San Diego Chargers: Keys to Victory Against the New York Jets on MNF

Eric del CarmenContributor ISeptember 20, 2008

After a shocking Week One loss at home against a Steve Smith-less Carolina Panthers, the San Diego Chargers were looking to rebound with a win against AFC West rival, Denver Broncos.  Different team, different venue, same result and same number of wins in the win column for the 2008 Chargers

With all eyes on San Diego, or Brett Favre's return to Monday Night Football for the New York Jets, let's take a look at five keys that should decide a favorable San Diego Chargers win against the visiting J-E-T-S, Jets, Jets, Jets.


Welcome to the Jungle

When filled to near capacity with passionate fans, Qualcomm Stadium can be defining.  The stage cannot be any bigger for the Chargers to make a statement in the AFC and the NFL for their lackluster start to another season.  Brett Favre, Monday Night Football, all the glitz and glamour. 

Favre has been known to play big on Monday Night, but the Chargers and their fans must bring the emotion and intensity that they have undoubtedly lost from losing Shawne Merriman to his season-ending knee injuries. 

Football is an emotional game that can easily be won or lost between the ears.  On offense, love him or hate him, Philip Rivers needs to keep his intensity and emotion running high to sustain the energy in his huddle and sideline.  Defensively, Jamal Williams must engulf Thomas Jones early to get the crowd and his defense pumped.


He's Not Little, He's Just a Little Shorter

Darren Sproles gets the most out of his size, strength and speed than any other NFL player.  At 5 feet, 6 inches he's diminutive.  But he's 181 pounds of pure explosive strength.  With LaDainian Tomlinson nursing a sprained toe/turf toe, Sproles will play a prominent role on special teams and offense. 

It's no secret that Sproles has the playmaker feature that the Chargers offense is known for.  If he can stretch the Jets defense in space, then it'll open things up for Chris Chambers, Vincent Jackson and Antonio Gates. 

Even with a playable LT, Sproles must be utilized by head coach Norv Turner's offensive play calling skills.  Leaving a touchdown waiting to be made in Darren Sproles cannot be ignored.


Bring the Heat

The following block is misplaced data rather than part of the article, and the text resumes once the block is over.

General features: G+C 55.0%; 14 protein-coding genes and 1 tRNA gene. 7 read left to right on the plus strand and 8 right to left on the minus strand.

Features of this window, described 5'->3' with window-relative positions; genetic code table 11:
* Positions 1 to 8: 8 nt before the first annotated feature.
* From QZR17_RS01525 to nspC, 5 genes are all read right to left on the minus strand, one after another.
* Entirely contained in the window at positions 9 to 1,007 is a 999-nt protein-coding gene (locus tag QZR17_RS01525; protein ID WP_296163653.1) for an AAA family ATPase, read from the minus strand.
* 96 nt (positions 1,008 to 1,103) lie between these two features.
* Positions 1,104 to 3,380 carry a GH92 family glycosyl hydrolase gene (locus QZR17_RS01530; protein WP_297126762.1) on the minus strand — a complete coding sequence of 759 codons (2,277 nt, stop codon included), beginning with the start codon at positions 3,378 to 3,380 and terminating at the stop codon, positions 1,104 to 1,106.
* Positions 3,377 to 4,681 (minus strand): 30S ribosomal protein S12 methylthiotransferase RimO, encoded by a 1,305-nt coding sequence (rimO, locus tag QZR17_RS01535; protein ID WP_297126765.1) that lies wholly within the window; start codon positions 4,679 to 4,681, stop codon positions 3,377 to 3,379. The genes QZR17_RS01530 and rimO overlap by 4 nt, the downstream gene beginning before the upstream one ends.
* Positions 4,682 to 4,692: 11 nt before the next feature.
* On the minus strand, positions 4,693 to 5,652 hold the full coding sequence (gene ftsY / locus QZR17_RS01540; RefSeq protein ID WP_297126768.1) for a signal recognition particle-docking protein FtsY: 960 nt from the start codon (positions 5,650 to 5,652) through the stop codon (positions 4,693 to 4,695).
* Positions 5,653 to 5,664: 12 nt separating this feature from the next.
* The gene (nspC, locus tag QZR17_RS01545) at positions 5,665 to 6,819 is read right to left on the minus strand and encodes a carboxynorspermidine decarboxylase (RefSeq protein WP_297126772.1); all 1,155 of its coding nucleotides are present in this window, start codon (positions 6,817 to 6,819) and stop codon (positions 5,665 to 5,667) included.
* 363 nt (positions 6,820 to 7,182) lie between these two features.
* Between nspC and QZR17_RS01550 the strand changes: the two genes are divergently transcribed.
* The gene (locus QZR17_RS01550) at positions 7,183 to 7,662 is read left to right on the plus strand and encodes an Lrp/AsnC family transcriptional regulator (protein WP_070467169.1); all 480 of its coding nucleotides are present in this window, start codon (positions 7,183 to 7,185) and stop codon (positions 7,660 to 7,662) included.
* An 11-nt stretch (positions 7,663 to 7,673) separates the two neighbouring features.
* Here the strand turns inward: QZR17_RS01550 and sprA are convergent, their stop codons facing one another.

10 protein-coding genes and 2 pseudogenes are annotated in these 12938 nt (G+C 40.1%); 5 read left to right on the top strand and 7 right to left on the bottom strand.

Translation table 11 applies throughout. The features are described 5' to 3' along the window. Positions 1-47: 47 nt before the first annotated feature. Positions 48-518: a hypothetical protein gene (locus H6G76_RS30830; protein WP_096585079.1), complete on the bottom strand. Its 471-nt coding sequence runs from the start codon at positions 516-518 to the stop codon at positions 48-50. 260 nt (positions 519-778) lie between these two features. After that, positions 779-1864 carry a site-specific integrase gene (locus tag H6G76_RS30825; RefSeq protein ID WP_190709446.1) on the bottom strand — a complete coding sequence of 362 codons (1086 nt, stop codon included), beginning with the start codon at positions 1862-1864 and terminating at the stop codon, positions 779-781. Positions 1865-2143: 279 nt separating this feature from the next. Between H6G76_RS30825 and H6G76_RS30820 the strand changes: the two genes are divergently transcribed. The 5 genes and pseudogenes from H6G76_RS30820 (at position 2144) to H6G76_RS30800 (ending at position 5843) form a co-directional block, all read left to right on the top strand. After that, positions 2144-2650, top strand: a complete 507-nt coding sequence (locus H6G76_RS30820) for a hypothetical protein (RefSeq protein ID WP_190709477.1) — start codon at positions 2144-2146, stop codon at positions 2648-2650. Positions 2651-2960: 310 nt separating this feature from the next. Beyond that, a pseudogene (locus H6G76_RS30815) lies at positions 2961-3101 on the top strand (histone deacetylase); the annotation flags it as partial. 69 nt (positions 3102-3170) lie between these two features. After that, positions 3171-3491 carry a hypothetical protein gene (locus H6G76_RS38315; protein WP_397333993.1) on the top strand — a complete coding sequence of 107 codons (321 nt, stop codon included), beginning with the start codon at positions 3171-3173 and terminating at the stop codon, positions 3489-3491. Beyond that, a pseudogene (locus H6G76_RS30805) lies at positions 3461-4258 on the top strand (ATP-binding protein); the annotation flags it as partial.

While it's still sunny and in the mid 70s to 80s in San Diego, the defensive line and linebacking corps of the Chargers hasn't been so good.  Jake Delhomme and Jay Cutler have found more than enough time in the pocket to do significant damage to the Chargers secondary. 

Again, with half of the Shawn and Shaun tandem out, the Chargers need to pressure Favre into making his infamous forced throws.  Jyles Tucker and Marques Harris must bring some pressure as they will fill the void left by the aforementioned Shawn Merriman. 

Playing in the 3-4 defense usually takes out any stunting on the defensive line, so the Chargers need to show Favre different pre-snap formations and come from different angles.  Luis Castillo and Igor Olshansky have to step up their upfield rush to neutralize the Jets' air attack of Favre, Jerrico Cotchery and Laverneous Coles.

Favre Follows Cutler

One strong armed quarterback in week two, another gun-slinger in week three.  Jay Cutler is a talented young quarterback, but he's not exactly Peyton Manning, nor should he be.  But the Broncos did throw all over the Chargers secondary last week, especially to Brandon Marshall.  But the astonishing thing about last week was who the Broncos attacked; Antonio Cromartie

Cromartie was guilty of four penalties and guilty of giving up Rod Smith's single game receptions record to Brandon Marshall, 18 catches for 166 yards and one touchdown. 

While Favre does not have a mismatch such as Brandon Marshall, he does have Cotchery and Coles out wide with Jones and Leon Washington coming out of the backfield.  If last week was any indication of what to do, Favre will throw towards Cromartie, but it's highly unlikely that Cromartie will have back to back porous games. 

Can Quentin Jammer, Antonie Cason, Eric Weddle and Clinton Hart limit the Jets passing game and make Thomas Jones beat them on the ground?


Will History Repeat Itself

On a rainy January evening in 2005, the New York Jets upset the San Diego Chargers in the AFC Playoffs, at Qualcomm Stadium, on prime time television.  Will that embarrassing loss comeback into the minds of the Charger players who still remain from that unfortunate night or will the hunger to strike on the team wearing green and white prove too much for Favre and company?   


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